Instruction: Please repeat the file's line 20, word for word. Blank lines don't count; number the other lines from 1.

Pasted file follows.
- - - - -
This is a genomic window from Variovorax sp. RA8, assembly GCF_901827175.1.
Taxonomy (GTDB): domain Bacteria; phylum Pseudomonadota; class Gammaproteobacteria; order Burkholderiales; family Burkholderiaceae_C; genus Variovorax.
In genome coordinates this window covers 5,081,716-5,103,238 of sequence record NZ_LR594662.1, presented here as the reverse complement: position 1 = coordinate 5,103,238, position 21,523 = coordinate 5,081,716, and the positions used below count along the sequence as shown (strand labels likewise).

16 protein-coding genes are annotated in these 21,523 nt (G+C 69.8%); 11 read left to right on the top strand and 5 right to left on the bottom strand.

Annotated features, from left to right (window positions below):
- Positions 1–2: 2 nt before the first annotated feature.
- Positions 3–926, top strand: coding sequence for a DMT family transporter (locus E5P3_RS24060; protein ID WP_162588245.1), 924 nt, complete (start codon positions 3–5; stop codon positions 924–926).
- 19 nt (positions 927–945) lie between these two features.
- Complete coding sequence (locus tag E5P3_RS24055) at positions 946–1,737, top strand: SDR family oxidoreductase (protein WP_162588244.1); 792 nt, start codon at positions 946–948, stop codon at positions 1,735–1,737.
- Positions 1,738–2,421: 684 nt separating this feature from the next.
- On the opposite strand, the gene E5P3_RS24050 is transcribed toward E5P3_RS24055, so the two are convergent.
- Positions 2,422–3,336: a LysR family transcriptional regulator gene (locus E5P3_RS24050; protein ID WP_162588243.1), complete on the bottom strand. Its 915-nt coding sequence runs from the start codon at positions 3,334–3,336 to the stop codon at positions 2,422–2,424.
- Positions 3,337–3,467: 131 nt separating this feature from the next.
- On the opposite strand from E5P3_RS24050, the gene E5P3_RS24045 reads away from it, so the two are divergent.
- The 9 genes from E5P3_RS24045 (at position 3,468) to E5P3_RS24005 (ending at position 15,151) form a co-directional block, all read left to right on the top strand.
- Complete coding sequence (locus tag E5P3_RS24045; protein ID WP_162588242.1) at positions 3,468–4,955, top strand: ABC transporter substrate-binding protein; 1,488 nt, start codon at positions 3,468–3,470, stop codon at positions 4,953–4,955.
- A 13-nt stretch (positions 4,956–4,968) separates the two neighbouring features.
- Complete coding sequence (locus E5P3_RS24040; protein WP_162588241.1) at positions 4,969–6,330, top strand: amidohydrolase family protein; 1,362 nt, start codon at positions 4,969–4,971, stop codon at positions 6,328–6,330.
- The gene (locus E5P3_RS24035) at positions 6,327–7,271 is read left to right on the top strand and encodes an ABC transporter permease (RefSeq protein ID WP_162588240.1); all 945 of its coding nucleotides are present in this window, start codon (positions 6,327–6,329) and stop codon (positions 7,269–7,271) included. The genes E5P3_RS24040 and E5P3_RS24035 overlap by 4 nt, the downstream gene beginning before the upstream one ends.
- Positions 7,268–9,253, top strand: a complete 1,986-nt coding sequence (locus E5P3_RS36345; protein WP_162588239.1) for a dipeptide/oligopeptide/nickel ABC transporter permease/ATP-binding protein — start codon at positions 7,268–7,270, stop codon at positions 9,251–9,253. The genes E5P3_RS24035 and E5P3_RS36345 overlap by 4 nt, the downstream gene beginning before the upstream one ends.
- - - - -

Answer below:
- Positions 7,268–9,253, top strand: a complete 1,986-nt coding sequence (locus E5P3_RS36345; protein WP_162588239.1) for a dipeptide/oligopeptide/nickel ABC transporter permease/ATP-binding protein — start codon at positions 7,268–7,270, stop codon at positions 9,251–9,253. The genes E5P3_RS24035 and E5P3_RS36345 overlap by 4 nt, the downstream gene beginning before the upstream one ends.